Ranged attacks are measured with the entire range finder piece. Attacks roll dice equal to their ranged attack value and each bow symbol counts as a hit. Defenders roll dice equal to their defense score and each shield counts as a hit. For both sides, again, a cheese symbol adds a piece of cheese to their clipboard.
Swoop attacks happen when a flying bird crosses a space with ground units. In this case, the attack value is equal to the bird’s battle value added to its pilot’s melee value. That total number of dice are rolled for the attack.
Finally, after having the chance to attack, a player can choose to revive a previously killed ground unit (birds and pilots can never be revived). This can only happen if the player has a full cheese wheel (six pieces) and all of these pieces are discarded. The revived piece is moved from the casualty area of the clipboard and moved to the reserve area.
In the final phase, all pieces from the reserve box on the clipboard are moved to that player’s nest. Then, mission cards are revealed and resolved in order. Finally, all unit cards are refreshed (turn back uprights) to show that they are ready for use in the next round again.
Then, you start the next round, going back to the Mission phase and repeating the four phases. Most missions continue until one player’s nest is destroyed (and that player thus loses the scenario) – though some of the scenarios do have alternative end conditions.
There are four scenarios in the rulebook – each with a slightly different feel. The specific scenarios can be made different by adding in some of the different optional rules. Further, you can either choose to use the suggested starting units as given in the book or use a point system to draft your own forces. Finally, the scenarios can also be linked together in a campaign setting where your units are kept from scenario to scenario as well as giving players the chance to “advance” units to more advanced status as they survive each scenario. And… if there isn’t enough variety for you in the first four printed scenarios, the scenario book also gives you some guidelines on how to construct your own scenarios to keep things fresh.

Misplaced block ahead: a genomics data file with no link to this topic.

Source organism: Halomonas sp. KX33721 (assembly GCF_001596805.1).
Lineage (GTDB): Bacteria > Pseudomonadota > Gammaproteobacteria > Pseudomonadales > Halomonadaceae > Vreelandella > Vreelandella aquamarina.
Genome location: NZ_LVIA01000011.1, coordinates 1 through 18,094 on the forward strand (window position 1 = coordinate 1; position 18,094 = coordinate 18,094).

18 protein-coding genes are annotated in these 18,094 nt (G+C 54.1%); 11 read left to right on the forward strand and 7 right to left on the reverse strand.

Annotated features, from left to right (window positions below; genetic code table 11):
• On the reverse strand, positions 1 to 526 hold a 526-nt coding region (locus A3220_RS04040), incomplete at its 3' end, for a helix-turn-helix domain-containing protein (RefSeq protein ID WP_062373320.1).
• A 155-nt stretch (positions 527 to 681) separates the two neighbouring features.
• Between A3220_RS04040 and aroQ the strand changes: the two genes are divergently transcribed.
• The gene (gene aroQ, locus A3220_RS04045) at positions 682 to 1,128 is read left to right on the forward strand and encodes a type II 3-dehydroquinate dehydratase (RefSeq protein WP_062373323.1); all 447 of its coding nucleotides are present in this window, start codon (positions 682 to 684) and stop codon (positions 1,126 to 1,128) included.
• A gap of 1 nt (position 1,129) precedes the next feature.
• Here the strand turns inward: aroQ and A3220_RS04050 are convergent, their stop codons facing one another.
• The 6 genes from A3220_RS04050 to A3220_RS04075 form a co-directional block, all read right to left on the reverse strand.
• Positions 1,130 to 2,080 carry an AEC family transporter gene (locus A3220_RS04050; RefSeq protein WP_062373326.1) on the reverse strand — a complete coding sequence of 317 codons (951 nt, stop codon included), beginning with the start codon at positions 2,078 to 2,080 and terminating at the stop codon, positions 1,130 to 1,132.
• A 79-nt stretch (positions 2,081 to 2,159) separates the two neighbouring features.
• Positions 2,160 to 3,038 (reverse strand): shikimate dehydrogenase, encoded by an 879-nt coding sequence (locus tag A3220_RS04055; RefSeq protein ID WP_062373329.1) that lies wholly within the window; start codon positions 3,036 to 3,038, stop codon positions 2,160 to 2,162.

My thoughts on the game
We’ve played a few games now with the basic rules, and for gamers that are not overly accomplished in battle games, we’ve got our hands full as it is. The rule book includes a number of additional rules which add more complexity (and I assume more strategy) to the game, but for the fighting novices of the Yu family, we’re pretty happy with just the moving and fighting of the basic rules.
We’ve only played through the first two scenarios. The first one is a simply melee with no special victory conditions – you simply have to destroy your opponent’s nest in order to win. The second scenario adds a bit more strategy with a second win condition – you can either destroy your opponent’s nest or you can control a sapling which is found in the center of the board.
The movement rules are unique (for me), and it takes a bit of time experimenting with the different movement templates to get a good feel for how to get your bird to the part of the board where you want to be. The rules require you to verbally announce the pieces that you are going to use (and the order that you’re going to use them in) before you get to physically touch them, so you have to learn how to visualize movement in order to be successful.
You cannot just concentrate on the flying though as there is a pretty significant ground game going on as well. Learning how to move your pieces around to the different branches of the game, and then massing forces to either attack or defend on the ground can also be a fairly significant part of a winning strategy.
Our games are coming in right around 60 minutes of playing time (and about 15 minutes to set up the board and get out all the pieces/cards). For us, this is just about right as far as the amount of time that we want to play this sort of thing.
The base rules are easy to follow, and the flow becomes second nature by the end of the first game. We’ve specifically kept the game a bit more simple at our choice, but the game allows you to add in the new rules piecemeal, so it would be hard to be overwhelmed. The full rules do seem like a lot to take in (for a non war-gamer), but I like the conceptual approach of adding them in one at a time.
The production of the game is wonderful. The highlight are the bird figures and the articulated moving bases which are not only sweet to look at but also integral to the flying action in the game. Knowing what sort of path an opponent bird can take can help you plan your strategy (to either avoid or intercept) an opponent’s unit.
It’s hard to give a full rating now seeing as I’ve not yet played all of the scenarios, but I have definitely liked what I’ve seen so far. We’ll see how much more opportunity I get to play strictly 2p games in the coming weeks…
Until your next appointment
The Gaming Doctor